The latter, abbreviated to PONbs, are extremely active basic compounds that have a strong binding effect with positively charged molecules, including ones found in living organisms. The discovery opened the door for chemical warfare countermeasures, molecules that degrade nerve agents like sarin gas.
“There’s not much bandwidth for fundamental chemistry at a lab like Sandia, but this was a pretty important discovery that opened up very fundamental questions,” Nyman explains. “How anions and cations interact in solution, how synthetic materials crystallize, and how they form in nature — these are important things to know and control to make new materials.”
After almost 15 years at Sandia, Nyman sought to pivot to academia. Her top choice was Oregon State and the Center for Sustainable Materials Chemistry, with its focus on making thin-film materials from metal-oxo clusters like POMs.
She arrived in Corvallis in 2012, and in her first year, Nyman secured funding from the Department of Energy to study PONbs. She spent her first summer at OSU poring over X-ray scattering data for metal-oxo cluster chemistry, work she found so exciting that she calls that time “one of the best summers of my life.”
Nyman’s group conducts metal-oxo cluster-chemistry research all across the periodic table, including the actinides — the radioactive elements that make up the table’s bottom row. They are advancing separation technology in the nuclear fuel cycle through the use of uranyl peroxide clusters.
According to Nyman, “despite the fact that scientists made a bomb out of plutonium, there is still little known about these elements. Their electron configurations are very complicated, and how and where they fit in the big picture of the periodic table are still not well understood. My students who do uranium chemistry — because there are few scientists worldwide studying actinides — make new discoveries all time. It’s not a crowded field.”
A Lab for Students
Nyman seeks internship opportunities for her students in national labs, like the Pacific Northwest National Laboratory in Richland, Washington. This past summer, OSU Ph.D. student Ana Arteaga worked in nuclear forensics, figuring out the history of radioactive material: where it was mined, how it was processed, and where and how it was stored.
Arteaga’s work at PNNL centers on mysterious cubes of uranium thought to possibly be among those once used by the Nazis in a failed attempt to make their own atomic bomb during World War II. Many of the cubes went missing after the war. According to an Aug. 30, 2019, NPR story, one of the cubes ended up at PNNL.
“May is crazy busy all the time but somehow still finds a way to make time for her students,” Arteaga says. “I can just walk in her door, ask questions about science or my personal life or career — even now when I’m at the PNNL, I just call her and talk to her. She always makes time, while also being a mom and an amazing scientist.”
Danielle Hutchison, another Ph.D. student, marvels at how her boss keeps it all straight. “May is always working, always coming up with new ideas for experiments, new funding opportunities.”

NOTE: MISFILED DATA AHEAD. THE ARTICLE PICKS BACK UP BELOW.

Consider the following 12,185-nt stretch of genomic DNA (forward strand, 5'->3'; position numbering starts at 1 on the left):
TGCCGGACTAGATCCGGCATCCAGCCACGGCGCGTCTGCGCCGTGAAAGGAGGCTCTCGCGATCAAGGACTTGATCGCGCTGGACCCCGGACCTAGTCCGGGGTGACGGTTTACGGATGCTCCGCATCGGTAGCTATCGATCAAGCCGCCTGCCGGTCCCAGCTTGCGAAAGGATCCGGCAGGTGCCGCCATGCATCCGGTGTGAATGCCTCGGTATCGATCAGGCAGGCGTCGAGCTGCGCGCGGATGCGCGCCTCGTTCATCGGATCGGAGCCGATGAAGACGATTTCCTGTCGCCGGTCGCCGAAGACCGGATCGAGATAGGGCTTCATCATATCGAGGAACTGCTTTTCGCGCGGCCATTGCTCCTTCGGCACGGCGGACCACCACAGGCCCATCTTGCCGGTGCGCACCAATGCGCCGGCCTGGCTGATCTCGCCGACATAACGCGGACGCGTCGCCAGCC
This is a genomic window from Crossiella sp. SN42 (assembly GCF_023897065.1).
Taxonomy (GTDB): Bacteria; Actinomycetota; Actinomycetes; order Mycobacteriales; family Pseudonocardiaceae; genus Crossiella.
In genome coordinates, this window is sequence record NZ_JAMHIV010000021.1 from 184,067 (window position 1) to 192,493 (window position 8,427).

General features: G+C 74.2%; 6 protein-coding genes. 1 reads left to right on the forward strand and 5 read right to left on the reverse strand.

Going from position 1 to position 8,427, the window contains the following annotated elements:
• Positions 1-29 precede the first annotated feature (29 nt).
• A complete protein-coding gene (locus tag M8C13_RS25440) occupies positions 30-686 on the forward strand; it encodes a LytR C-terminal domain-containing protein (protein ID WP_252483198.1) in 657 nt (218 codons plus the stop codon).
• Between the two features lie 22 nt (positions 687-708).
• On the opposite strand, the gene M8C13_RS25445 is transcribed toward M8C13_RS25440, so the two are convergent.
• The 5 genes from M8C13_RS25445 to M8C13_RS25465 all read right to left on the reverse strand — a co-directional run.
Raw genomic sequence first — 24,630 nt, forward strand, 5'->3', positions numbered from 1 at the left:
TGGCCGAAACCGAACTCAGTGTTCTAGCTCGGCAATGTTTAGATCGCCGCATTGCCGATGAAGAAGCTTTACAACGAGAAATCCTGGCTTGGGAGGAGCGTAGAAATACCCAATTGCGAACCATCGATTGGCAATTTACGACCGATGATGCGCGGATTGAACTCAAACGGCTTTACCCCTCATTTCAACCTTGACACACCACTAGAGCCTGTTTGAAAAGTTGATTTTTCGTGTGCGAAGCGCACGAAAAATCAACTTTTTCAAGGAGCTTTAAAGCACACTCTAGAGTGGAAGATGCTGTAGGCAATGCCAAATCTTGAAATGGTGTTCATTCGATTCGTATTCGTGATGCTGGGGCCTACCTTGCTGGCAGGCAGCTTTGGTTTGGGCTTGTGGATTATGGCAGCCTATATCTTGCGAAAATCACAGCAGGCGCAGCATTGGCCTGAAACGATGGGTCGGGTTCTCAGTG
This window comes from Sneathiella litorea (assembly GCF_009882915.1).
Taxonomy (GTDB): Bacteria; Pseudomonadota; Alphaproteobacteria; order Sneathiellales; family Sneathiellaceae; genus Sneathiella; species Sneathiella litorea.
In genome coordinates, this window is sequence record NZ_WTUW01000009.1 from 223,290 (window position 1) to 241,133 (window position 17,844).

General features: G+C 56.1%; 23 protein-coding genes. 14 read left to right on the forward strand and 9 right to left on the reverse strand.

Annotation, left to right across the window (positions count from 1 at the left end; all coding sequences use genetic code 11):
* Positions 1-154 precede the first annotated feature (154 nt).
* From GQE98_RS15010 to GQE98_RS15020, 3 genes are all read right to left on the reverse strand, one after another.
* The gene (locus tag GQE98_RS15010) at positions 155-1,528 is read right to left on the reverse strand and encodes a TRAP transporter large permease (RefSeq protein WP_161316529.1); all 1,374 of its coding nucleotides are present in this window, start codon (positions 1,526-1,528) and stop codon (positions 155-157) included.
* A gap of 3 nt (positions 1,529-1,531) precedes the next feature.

And always supportive of her students, they attest.
“I had a baby five months ago, and May was wonderful,” Hutchison adds. “She helped me figure out maternity leave and loves my son, loves to see him, likes when I bring him into the office. I know there are many women who don’t have that kind of support in grad school.”
Morgan Olsen, another of Nyman’s 10 Ph.D. students (the lab also has one master’s student, one postdoctoral scholar and three undergraduates) says she and her lab mates “are very fortunate to have a boss like Dr. Nyman.”
“Beyond commending our hard work, she is also supportive in times of need,” Olsen says. “I have had some health issues this year, and she offered support and encouragement in multiple ways. Graduate school is an emotionally and physically draining process, and she strives to help her students in whatever way possible.”
Arteaga, the nuclear forensics intern, shares a similar experience. “I had a family emergency and had to leave school for a while. I had to take care of my uncle and my sister. May knew about the situation and consistently emailed me, asking me how I was doing. She was very supportive, even though she wasn’t even my advisor at the time. When I came back, I knew I wanted to be in her group.”
Having taught for just seven years, Nyman says her ideas on instruction are still evolving, though her mission is clear. “My job is to turn students into well-rounded, independent scientists,” she says. “There is a great need for actinide chemists in national labs, and we’re training the next generation of them.
“I would like to get more into science with applications that the general public can understand,” she adds, “but every time we go down that road, we get sidetracked by fundamental science and understanding how chemistry works in solutions, especially metal-oxo clusters. It’s what we’re good at, and we can’t get away from it.”